It was quite an interesting sight: the flamboyant and now a tad corpulent Vijay Mallya hugging the reticent and a tad hesitant Naresh Goyal even as camera bulbs kept flashing. In an astounding accomplishment, bitter rivals Jet Airways and Kingfisher Airlines had formed a strategic alliance. And for a while, it appeared as if the alliance had all the blessings of the Union Minister for Civil Aviation Praful Patel. Both gentlemen called it the need of the hour and together raised a chorus to get more benefits and doles from the State because the aviation sector is bleeding. Both blamed rising fuel costs as the principal factor behind the huge losses being generated by commercial carriers in the country.
But the fact of the matter is very simple: the two have willingly and openly formed a cartel with the tacit blessing of the government. It is now difficult to fly Kingfisher or Jet from Delhi to Mumbai without paying at least Rs.7,000 for a one way fare. I suspect that if airlines like GO, Spicejet and Indigo are compelled to fade from the scene, a one way ticket between Delhi and Bombay will cross Rs.10,000. Any which way that you look at this, the consumer will be the big loser and the notion of 'competition' will become a joke in this sector. On top of that, it would be a travesty if Jet and Kingfisher are bailed out by the government at the expense of the consumer and the tax payer. By 2006, when Mallya and Goyal were locked in mortal combat to become the aviation King of the country, both the airlines were aggressively gunning for market share. To be bigger and bigger seemed to be an obsession with both.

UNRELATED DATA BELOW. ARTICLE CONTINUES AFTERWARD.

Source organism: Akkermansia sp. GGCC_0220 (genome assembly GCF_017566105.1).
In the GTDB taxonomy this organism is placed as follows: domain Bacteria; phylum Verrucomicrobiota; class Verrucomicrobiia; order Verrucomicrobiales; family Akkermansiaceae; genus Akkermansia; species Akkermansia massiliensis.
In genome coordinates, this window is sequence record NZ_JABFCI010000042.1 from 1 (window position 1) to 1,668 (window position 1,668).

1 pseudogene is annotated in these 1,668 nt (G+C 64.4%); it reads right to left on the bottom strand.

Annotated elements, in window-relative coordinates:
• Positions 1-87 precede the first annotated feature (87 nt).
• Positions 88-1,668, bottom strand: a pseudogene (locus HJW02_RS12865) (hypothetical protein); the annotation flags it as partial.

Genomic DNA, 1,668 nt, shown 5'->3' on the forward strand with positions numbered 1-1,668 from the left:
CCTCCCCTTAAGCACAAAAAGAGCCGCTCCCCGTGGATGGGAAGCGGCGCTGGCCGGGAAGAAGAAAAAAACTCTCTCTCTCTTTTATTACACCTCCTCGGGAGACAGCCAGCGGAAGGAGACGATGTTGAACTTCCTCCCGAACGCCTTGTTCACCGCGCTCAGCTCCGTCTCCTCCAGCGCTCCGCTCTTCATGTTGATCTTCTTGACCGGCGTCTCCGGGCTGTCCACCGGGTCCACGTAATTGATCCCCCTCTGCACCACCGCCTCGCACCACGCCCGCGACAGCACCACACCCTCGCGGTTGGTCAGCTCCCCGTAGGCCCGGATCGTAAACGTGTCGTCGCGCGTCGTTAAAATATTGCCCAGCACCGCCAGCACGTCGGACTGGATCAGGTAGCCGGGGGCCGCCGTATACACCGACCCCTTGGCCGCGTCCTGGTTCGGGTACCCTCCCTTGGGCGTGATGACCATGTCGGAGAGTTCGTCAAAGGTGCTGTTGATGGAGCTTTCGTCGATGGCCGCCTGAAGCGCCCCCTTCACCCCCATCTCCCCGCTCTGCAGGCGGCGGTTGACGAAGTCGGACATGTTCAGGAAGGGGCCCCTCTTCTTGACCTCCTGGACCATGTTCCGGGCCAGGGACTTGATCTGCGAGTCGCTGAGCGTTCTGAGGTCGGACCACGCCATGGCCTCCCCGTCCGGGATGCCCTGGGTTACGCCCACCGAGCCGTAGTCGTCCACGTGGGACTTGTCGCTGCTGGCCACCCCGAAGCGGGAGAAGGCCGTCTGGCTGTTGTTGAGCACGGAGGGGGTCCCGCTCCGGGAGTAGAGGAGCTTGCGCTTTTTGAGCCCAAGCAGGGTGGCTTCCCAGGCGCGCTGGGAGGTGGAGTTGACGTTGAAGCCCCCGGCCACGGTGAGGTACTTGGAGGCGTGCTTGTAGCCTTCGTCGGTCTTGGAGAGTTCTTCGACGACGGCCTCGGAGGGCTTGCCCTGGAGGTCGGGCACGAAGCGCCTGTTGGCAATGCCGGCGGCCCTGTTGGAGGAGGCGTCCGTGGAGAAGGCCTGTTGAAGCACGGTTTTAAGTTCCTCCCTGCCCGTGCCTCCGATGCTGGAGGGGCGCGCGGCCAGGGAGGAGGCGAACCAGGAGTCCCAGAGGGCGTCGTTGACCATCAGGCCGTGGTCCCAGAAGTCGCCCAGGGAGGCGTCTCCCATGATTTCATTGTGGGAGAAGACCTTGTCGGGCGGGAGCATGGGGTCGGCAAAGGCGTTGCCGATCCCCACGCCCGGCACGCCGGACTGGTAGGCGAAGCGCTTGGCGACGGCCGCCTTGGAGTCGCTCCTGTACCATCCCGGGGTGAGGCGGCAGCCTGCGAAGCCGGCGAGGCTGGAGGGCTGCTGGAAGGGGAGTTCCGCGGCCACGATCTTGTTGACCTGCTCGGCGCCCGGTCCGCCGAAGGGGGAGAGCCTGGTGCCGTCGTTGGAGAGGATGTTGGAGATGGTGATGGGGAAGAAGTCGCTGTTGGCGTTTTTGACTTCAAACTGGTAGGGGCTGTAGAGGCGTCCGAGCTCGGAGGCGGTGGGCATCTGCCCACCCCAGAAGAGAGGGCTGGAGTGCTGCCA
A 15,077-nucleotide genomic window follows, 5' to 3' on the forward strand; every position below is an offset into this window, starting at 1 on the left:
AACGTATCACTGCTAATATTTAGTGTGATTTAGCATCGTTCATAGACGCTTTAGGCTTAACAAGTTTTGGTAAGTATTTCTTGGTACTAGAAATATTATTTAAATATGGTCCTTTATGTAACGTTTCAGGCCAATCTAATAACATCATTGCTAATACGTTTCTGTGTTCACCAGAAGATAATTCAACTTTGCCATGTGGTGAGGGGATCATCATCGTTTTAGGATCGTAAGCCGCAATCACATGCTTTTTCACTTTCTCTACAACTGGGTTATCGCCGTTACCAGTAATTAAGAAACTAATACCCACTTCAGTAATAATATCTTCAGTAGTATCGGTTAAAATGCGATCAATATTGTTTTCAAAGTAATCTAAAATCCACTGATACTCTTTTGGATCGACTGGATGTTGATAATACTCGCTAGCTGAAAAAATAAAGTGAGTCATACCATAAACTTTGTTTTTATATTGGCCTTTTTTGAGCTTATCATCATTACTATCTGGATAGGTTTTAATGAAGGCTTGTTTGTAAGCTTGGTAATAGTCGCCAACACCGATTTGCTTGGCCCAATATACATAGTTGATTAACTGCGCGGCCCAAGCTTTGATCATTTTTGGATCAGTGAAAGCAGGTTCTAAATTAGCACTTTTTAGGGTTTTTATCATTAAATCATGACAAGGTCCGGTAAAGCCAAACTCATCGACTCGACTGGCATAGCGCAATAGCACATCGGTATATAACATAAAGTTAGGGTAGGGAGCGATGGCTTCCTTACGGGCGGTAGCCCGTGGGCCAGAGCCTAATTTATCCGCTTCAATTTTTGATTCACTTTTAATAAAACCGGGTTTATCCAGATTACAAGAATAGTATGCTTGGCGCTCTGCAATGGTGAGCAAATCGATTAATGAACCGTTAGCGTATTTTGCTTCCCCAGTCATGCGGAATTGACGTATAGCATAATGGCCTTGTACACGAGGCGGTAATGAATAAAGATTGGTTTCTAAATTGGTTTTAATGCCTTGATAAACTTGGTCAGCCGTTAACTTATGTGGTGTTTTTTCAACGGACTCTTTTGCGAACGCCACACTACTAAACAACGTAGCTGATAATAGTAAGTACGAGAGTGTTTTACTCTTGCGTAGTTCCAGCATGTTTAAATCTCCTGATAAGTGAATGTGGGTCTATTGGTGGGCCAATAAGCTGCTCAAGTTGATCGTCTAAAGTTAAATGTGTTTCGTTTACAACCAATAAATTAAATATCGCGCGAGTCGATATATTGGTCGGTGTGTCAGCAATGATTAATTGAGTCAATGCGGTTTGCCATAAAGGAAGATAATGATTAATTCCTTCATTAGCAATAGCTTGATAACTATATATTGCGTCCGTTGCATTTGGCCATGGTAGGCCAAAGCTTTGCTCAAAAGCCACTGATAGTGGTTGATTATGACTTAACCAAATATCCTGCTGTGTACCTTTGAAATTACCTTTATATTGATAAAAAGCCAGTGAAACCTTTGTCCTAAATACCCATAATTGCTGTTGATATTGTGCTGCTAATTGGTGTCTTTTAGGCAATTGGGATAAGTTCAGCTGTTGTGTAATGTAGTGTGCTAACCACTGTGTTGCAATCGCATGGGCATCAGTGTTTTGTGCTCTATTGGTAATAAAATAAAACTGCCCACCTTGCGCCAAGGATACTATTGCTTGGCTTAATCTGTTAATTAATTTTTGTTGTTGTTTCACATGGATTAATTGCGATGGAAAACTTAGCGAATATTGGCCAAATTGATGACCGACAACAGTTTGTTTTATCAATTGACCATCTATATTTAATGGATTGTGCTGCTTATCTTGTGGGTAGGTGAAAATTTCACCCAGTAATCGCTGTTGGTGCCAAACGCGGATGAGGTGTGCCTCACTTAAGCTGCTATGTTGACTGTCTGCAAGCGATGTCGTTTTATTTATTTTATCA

Please remember; by this time, the whole world knew that oil prices are rising and virtually any analyst worth her salt was forecasting higher oil and fuel prices. And yet, Naresh Goyal ended up taking over Air Sahara and Vijay Mallya effectively killed the middle class Indian dream of flying by taking over Air Deccan. Since they claim to be very successful entrepreneurs, surely they were aware of the risks they were taking in buying off low cost carriers at a time when rising oil prices were leading to questions on their viability? Surely both knew that bad times are coming, even as they splurged company money on new routes, more pilots, more crew and more of everything? They erred and as entrepreneurs, they must pay a price. After all, competition means that you lose in business if you make the wrong decisions. A bail out to both the airlines by the government will be a travesty. If at all the government does provide a bail out, it should be after the two sacrifice a bit of their equity stake in the companies.
The tragedy is, in sector after sector in India, companies are merrily forming cartels and taking the consumer for a ride. In every case, the government makes some polite and threatening noises about cartels and promptly goes back to sleep. If Indian consumers are to ever get what is their due, regulation in India will need to be made far more effective. And, the State cannot afford to hand pick personal favourites in the corporate sector. That is the worst form of crony capitalism. Surely Dr. Manmohan Singh is aware of that?